Journalist Bart Aerts of the Belgian public broadcaster VRT has been sentenced to four months of conditional imprisonment for abusing the right to access the case of the so-called Castle Murder. Peter Gyselbrecht, the son of the convicted main offender, received the same sentence, writes VRT NWS.
The file was classified from the public. But some recorded telephone conversations from that file were heard in November 2016 in a broadcast of topical and urgent events programme Terzake. Although they were secret, they were sent out because the recordings gave the impression that the court was influenced by the victims family during the investigation.
It was previously considered that there was no influence but, according to Terzake, that judgment was based on incomplete information. Peter Gyselbrecht confessed shortly after that that he had passed the files on to the VRT editors. He was a suspect in the case at the time.
Later it turned out that Peter Gyselbrecht had nothing to do with it. But he was prosecuted for leaking the phone calls. Bart Aerts, who made the Terzak report, also appeared as a possible co-perpetrator of the leakage.
They had to answer to the judge for the abuse at the end of last year. The sons lawyer then said that his client wanted to defend himself with the leaks in the murder case. Aerts stated that he was fulfilling his journalistic task. According to the journalist, several sources would show that there was influence.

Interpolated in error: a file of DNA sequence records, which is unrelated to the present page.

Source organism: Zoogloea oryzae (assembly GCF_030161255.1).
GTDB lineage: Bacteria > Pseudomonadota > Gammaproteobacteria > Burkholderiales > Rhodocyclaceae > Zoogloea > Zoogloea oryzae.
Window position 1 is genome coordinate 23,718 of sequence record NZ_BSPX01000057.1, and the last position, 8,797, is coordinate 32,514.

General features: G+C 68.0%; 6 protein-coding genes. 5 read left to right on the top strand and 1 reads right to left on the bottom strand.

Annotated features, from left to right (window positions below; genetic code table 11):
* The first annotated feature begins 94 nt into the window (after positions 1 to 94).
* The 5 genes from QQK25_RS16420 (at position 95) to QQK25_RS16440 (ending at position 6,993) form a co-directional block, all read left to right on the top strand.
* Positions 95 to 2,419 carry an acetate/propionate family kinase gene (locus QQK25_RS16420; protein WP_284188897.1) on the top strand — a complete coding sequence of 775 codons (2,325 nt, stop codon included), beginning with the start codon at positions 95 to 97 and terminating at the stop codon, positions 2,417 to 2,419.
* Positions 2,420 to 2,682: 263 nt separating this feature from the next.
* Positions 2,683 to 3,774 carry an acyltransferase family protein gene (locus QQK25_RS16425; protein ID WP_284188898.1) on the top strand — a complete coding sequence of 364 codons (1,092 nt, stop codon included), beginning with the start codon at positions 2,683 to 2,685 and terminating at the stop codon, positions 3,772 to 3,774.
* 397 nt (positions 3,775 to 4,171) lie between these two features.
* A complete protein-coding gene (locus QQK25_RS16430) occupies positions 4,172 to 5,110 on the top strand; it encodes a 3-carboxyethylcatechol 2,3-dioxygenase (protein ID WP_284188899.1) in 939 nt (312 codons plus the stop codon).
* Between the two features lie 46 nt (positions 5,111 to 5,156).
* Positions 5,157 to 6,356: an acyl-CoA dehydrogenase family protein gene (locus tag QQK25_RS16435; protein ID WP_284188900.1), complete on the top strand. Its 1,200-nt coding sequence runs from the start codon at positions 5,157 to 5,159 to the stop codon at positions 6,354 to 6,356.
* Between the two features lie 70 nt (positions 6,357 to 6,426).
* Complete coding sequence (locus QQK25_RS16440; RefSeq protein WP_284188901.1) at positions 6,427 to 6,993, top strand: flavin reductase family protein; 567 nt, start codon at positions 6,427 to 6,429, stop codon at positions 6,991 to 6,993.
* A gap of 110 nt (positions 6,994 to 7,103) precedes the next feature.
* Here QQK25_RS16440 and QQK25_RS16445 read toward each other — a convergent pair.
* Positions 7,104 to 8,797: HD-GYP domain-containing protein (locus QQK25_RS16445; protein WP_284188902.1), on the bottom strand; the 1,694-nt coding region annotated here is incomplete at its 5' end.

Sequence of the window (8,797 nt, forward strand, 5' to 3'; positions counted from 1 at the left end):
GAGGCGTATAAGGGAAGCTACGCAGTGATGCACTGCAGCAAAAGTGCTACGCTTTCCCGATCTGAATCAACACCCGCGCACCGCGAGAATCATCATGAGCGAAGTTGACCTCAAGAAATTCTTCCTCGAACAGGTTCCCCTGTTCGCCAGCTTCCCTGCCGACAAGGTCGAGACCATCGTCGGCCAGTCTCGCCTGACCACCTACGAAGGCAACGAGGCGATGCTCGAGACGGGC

The judges now judge that the two intended to harm the “moral integrity” of the victims family. Since the facts are more than four years old, a parole sentence was imposed. Gyselbrecht appeals against this, claims his lawyer. “Aerts will probably do the same,” writes the broadcaster.
Professional association is shocked
The Flemish Association of Professional Journalists is shocked by the verdict. “We had always assumed that an acquittal would follow in this case,” says General Secretary Pol Deltour to the broadcaster. “The fact that a conviction follows after a search and seizure of a journalist is very dangerous for all journalists.”
According to him, Aerts had no intention of putting the family in a bad light. “He wanted to ask a number of justified questions about a socially relevant dossier. We hope that the judges on appeal will judge this completely differently and that the case will come before the European Court of Human Rights if necessary.”